Pfizer vaults into CD47 arena, buying Trillium for $2.3 billion
Pfizer is the latest big pharma company to take a position on drugs that target CD47 – a ‘don’t eat me’ signal that protects cancer cells from being attacked by the immune system.
The company has agreed a $2.3 billion deal to buy Canadian biotech Trillium Therapeutics and its two lead candidates – TTI-622 and TTI-621 – which both act on signal-regulatory protein alpha (SIRP alpha)/CD47 pathway.
Pfizer took a $25 million stake in Trillium last year and must have liked what it saw in the programmes, agreeing to buy the rest of the company for $18.50 per share.
CD47 has emerged as a hot target in immuno-oncology, due to it’s being found on the surface of cancer cells across many tumour types.
Aside from protecting the cells from being engulfed and eaten by white blood cells, there is some evidence that blocking the receptor may also prompt cancer cells to commit suicide via a process known as programmed cell death or apoptosis.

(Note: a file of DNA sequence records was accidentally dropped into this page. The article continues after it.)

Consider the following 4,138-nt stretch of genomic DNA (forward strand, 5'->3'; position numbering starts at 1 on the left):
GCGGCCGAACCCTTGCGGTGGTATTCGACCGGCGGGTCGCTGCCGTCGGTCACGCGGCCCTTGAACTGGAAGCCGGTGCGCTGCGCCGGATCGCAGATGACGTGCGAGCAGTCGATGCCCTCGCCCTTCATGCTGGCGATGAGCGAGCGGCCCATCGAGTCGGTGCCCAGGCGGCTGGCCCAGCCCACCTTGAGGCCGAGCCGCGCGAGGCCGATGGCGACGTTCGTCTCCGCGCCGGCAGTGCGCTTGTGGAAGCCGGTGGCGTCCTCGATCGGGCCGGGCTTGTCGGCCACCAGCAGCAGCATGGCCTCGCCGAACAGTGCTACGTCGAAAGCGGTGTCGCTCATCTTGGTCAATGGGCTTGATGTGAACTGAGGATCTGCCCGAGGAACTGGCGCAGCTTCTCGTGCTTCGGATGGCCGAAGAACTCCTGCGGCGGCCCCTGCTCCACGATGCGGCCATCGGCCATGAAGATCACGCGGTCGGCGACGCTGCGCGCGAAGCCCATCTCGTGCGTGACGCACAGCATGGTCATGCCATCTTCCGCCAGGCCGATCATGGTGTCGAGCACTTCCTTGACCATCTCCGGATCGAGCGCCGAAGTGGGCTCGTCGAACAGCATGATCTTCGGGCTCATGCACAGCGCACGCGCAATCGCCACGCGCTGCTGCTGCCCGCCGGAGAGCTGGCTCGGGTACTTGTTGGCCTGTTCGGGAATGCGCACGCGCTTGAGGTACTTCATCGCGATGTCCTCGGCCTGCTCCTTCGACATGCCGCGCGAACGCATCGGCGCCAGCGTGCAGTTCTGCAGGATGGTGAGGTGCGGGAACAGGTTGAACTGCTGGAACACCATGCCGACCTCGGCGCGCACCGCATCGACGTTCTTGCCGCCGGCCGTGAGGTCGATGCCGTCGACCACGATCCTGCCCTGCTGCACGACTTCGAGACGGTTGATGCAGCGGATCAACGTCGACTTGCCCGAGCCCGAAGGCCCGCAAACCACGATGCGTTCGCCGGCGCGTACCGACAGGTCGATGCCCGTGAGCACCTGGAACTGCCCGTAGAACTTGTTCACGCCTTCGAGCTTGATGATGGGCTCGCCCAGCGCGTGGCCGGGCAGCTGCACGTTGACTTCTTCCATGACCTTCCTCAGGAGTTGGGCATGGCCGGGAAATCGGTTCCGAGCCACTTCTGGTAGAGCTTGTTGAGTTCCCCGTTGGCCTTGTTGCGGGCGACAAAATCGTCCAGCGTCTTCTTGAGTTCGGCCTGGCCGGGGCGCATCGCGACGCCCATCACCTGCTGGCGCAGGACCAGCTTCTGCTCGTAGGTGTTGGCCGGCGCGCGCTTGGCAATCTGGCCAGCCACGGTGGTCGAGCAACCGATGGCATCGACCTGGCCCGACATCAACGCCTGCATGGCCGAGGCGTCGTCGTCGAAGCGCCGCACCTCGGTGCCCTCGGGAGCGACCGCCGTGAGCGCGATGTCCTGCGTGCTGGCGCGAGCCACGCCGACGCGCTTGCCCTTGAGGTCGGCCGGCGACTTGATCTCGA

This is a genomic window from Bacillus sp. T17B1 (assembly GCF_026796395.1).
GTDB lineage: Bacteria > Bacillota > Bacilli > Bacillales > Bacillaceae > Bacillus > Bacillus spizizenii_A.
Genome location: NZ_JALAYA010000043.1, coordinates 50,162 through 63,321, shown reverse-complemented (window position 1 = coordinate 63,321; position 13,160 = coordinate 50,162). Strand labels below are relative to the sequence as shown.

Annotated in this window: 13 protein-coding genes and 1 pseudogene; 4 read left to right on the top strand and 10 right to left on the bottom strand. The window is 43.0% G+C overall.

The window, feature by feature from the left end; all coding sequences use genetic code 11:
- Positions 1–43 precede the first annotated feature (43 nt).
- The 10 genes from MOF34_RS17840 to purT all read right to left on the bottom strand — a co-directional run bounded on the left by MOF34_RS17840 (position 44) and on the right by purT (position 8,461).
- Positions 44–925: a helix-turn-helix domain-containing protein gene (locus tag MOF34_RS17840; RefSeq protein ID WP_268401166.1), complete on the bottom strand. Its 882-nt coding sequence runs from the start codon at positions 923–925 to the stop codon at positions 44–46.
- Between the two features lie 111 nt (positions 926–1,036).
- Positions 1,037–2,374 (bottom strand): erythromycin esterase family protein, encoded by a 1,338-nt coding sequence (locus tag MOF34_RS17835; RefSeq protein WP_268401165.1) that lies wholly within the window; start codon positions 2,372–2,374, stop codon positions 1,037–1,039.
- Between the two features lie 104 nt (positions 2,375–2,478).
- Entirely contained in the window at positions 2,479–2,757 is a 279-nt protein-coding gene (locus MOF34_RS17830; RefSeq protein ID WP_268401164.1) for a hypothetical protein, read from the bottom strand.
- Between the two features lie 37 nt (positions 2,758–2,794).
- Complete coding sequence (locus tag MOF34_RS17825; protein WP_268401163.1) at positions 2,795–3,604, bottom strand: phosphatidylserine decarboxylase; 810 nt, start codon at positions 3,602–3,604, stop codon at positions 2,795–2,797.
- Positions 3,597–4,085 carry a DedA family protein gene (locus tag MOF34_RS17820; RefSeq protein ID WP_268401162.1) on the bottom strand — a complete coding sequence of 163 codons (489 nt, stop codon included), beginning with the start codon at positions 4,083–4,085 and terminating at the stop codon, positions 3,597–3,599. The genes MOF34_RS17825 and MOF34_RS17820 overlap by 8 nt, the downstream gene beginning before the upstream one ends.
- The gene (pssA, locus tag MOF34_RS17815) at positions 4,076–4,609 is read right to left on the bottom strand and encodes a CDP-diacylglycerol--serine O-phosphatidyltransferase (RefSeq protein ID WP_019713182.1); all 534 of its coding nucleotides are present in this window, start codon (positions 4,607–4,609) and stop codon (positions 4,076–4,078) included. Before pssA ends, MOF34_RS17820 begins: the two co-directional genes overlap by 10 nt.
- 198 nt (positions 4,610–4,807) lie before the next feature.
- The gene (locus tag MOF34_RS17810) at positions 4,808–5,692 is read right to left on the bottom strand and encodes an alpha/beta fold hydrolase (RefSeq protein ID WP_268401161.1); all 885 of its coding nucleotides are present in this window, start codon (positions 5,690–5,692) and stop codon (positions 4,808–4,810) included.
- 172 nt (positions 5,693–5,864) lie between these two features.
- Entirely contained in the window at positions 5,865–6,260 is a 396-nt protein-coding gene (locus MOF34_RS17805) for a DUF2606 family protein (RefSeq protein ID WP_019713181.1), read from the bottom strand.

Pfizer’s play for Trillium comes after two other takeover deals involving CD47 specialists. Gilead Sciences stumped up $4.9 billion to buy Forty Seven and its lead drug magrolimab last year, and shortly after AbbVie acquired rights to lemzoparlimab in a $2.9 billion licensing deal with Chinese biotech I-Mab.
Other companies operating in this area include Innovent, ALX Oncology, Surface Oncology, Vivoryon and Morphiex, which have all been mooted as potential takeover targets.
TTI-622 and TTI-621 are both SIRP alpha fusion proteins that are currently in phase 1b/2 development across several indications and have shown activity as monotherapy in various forms of non-Hodgkin’s lymphoma, including diffuse large B-cell lymphoma (DLBCL), peripheral T-cell lymphoma (PTCL) and follicular lymphoma (FL), as well as other lymphoid malignancies.
TTI-662 showed a 33% overall response rate across 18 patients with multiple lymphoma indications in data reported last year, which included heavily pre-treated subjects.
Pfizer’s head of oncology development Chris Boshoff said the company was “encouraged” by the early results with the two drugs, adding that the SIRP alpha-CD47 axis “defines a second key immune checkpoint for which disrupting agents are expected to become another important backbone immunotherapy for multiple types of cancer”.
Gilead has also reported positive clinical trial results with magrolimab, showing high response rates in blood cancers including myelodysplastic syndrome (MDS) and acute myeloid leukaemia (AML) at the ASCO cancer congress earlier this year.
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